Download
distributional models n.
Skip this Video
Loading SlideShow in 5 Seconds..
Distributional models PowerPoint Presentation
Download Presentation
Distributional models

Distributional models

246 Vues Download Presentation
Télécharger la présentation

Distributional models

- - - - - - - - - - - - - - - - - - - - - - - - - - - E N D - - - - - - - - - - - - - - - - - - - - - - - - - - -
Presentation Transcript

  1. Distributional models Katrin Erk

  2. Representing meaning through collections of words Doc 1: Abdullah boycotting challenger commission dangerous election interest Karzai necessary runoff Sunday Doc 2: animatronics are children’s igloo intimidating Jonze kingdom smashing Wild Doc 3: applications documents engines information iterated library metadata precision query statistical web Doc 4: cucumbers crops discoveries enjoyable fill garden leafless plotting Vermont you

  3. Representing meaning through collections of words Wikipedia (version Oct 24, 2009) on the movie “Where the Wild Things Are” Washington Post Oct 24, 2009 on elections in Afghanistan Doc 1: Abdullah boycotting challenger commission dangerous election interest Karzai necessary runoff Sunday Doc 2: animatronics are children’s igloo intimidating Jonze kingdom smashing Wild Doc 3: applications documents engines information iterated library metadata precision query statistical web Doc 4: cucumbers crops discoveries enjoyable fill garden leafless plotting Vermont you Wikipedia (version Oct 24, 2009) on Information Retrieval garden.org: Planning a Vegetable Garden

  4. Representing meaning through a collection of words • What parts of the meaning of a document can you capture through an unordered collection of words? • How can you make use of such collections?

  5. Representing meaning through a collection of words • What parts of the meaning of a document can you capture through an unordered collection of words? • General topic information: What is the document about? • More specifically: things mentioned in the document • How can you make use of such collections? • Documents on similar topics contain similar words • Use in Information Retrieval (search)

  6. Representing collections of words through tables of counts Doc 2: animatronics are children’s igloo intimidating Jonze kingdom smashing Wild

  7. Representing collections of words through tables of counts We can now compare documents by comparing tables of counts. What can you tell about the second document below?

  8. The “second document”: a more extensive list of words the 167 and 58 of 58 to 56 a 49 in 37 as 36 is 33 victor 30 * 27 with 26 by 23 her 18 film 17 for 16 emily 15 was 15 corpse 14 bride 13 victoria 13 his 13 on 13 from 11 What movie is this?

  9. From tables to vectors • Interpret table as a vector: • Each entry is a dimension: • “film” is a dimension. Document’s coordinate: 24 • “wild” is a dimensions. Document’s coordinate: 18 • … • Then this document is a point in 10-dimensional space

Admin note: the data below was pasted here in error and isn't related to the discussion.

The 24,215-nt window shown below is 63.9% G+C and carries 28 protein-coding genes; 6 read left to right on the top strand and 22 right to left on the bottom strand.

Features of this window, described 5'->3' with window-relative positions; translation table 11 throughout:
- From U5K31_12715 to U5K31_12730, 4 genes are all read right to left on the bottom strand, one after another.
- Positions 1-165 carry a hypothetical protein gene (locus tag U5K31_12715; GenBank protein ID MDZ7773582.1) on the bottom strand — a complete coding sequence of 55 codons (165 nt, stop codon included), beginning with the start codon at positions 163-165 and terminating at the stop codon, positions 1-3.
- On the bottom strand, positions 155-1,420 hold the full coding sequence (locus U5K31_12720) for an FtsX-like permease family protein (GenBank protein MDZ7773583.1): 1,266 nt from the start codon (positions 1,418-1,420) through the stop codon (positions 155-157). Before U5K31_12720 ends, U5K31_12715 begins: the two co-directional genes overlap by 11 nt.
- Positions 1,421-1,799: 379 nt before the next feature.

10. Documents as points in vector space • Viewing “Wild Things” and “Corpse Bride” as vectors/points in vector space: Similarity between them as proximity in space Where the Wild Things Are “Distributional model”, “vector space model”, “semantic space model” used interchangeably here Corpse Bride

  11. What have we gained? • Representation of document in vector space can be computed completely automatically: Just counts words • Similarity in vector space is a good predictor for similarity in topic • Documents that contain similar words tend to be about similar things

  12. What do we mean by “similarity” of vectors? Euclidean distance (a dissimilarity measure!): Where the Wild Things Are Corpse Bride

  13. What do we mean by “similarity” of vectors? Cosine similarity: Where the Wild Things Are Corpse Bride

  14. What have we gained? • We can compute the similarity of documents • through their Euclidean distance • or through their cosine • We can also represent a query as a vector: • Just count the words in the query • Now we can search for documents similar to the query

  15. From documents to words • Same holds for words as for documents: Context words are a good indicator of meaning • Similar words tend to occur in similar contexts • What is a context? How do we count here? • Take all the occurrences of our target word in a large text • Take a context window, e.g. 10 words either side • Count all that occurs there

  16. Representing the meaning of a word through a collection of context words Emerging from the earth is Emily, the "Corpse Bride," a beautiful undead girl in a moldy bridal gown who declares Victor her husband. Counts for target “Emily”, 10 words context either side.

  17. Representing the meaning of a word through a collection of context words • Go through all occurrences of “Emily” in a large corpus • Count words in 10-word window for each occurrence, sum up